(ChemotherapyAdvisor) – Ipilimumab has activity in some patients with advanced melanoma and brain metastases — particularly when metastases are small and asymptomatic — with no unexpected toxic effects, investigators concluded in the Lancet Oncology online March 26.

“As far as we are aware, our prospective study was the first to investigate ipilimumab specifically in patients with advanced melanoma and brain metastases,” the investigators wrote. The multicenter, open-label, Phase 2 trial enrolled 72 patients with brain metastases in two parallel cohorts between July 2008 and June 2009. Those in cohort A were neurologically asymptomatic and not receiving corticosteroid treatment at study entry (n=51); those in cohort B were symptomatic and on a stable dose of corticosteroids (n=21).

Patients received one dose of ipilimumab 10mg/kg IV every three weeks to a total of four doses. Those clinically stable at 24 weeks were eligible to continue treatment with ipilimumab 10mg/kg IV every 12 weeks.

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After 12 weeks, 9 patients in cohort A (18%) and 1 patient in cohort 1 (5%) exhibited disease control, the primary end point, defined as complete response, partial response, or stable disease after 12 weeks. When the brain alone was assessed, 12 patients in cohort A (24%) and 2 in cohort B (10%) achieved disease control, the investigators found. Disease control outside the brain was noted in 14 patients (27%) in cohort A and in 1 (5%) in cohort B.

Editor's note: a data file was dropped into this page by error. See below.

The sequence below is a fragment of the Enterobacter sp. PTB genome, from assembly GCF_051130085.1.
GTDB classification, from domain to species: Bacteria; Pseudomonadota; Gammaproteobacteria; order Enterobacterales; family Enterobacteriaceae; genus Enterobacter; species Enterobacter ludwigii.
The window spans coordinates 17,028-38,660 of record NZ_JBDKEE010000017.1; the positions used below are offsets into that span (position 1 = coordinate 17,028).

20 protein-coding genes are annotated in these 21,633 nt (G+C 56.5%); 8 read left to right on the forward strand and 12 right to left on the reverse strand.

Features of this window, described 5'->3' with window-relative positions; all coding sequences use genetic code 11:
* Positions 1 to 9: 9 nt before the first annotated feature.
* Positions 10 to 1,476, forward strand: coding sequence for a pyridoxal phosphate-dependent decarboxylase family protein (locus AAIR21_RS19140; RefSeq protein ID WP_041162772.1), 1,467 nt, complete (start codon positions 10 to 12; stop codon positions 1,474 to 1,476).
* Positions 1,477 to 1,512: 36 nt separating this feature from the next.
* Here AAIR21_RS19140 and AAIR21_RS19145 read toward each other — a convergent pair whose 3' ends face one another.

The most common grade 3 adverse events (AEs) in cohort A were diarrhea (12%) and fatigue (12%); in cohort B, they were dehydration (10%), hyperglycemia (10%), and increased concentrations of serum aspartate aminotransferase (10%). One patient in each cohort had grade 4 confusion. One patient in cohort A died of drug-related complications of immune-related colitis. No excessive or unique CNS toxicities as a result of ipilimumab given to patients with brain metastases were observed.

An accompanying comment notes that “ipilimumab is now a standard of care for advanced melanoma and, in our view, these data show that the presence of brain metastases should not prevent the use of ipilimumab.”


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